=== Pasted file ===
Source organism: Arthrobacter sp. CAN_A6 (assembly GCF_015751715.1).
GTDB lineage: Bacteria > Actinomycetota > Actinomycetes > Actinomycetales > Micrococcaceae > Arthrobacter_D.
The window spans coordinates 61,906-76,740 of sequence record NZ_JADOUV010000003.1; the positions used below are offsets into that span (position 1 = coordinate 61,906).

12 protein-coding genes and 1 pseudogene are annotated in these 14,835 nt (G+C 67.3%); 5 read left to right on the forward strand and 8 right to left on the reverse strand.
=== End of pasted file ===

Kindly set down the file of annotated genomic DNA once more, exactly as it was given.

Source organism: Arthrobacter sp. CAN_A6 (assembly GCF_015751715.1).
GTDB lineage: Bacteria > Actinomycetota > Actinomycetes > Actinomycetales > Micrococcaceae > Arthrobacter_D.
The window spans coordinates 61,906-76,740 of sequence record NZ_JADOUV010000003.1; the positions used below are offsets into that span (position 1 = coordinate 61,906).

12 protein-coding genes and 1 pseudogene are annotated in these 14,835 nt (G+C 67.3%); 5 read left to right on the forward strand and 8 right to left on the reverse strand.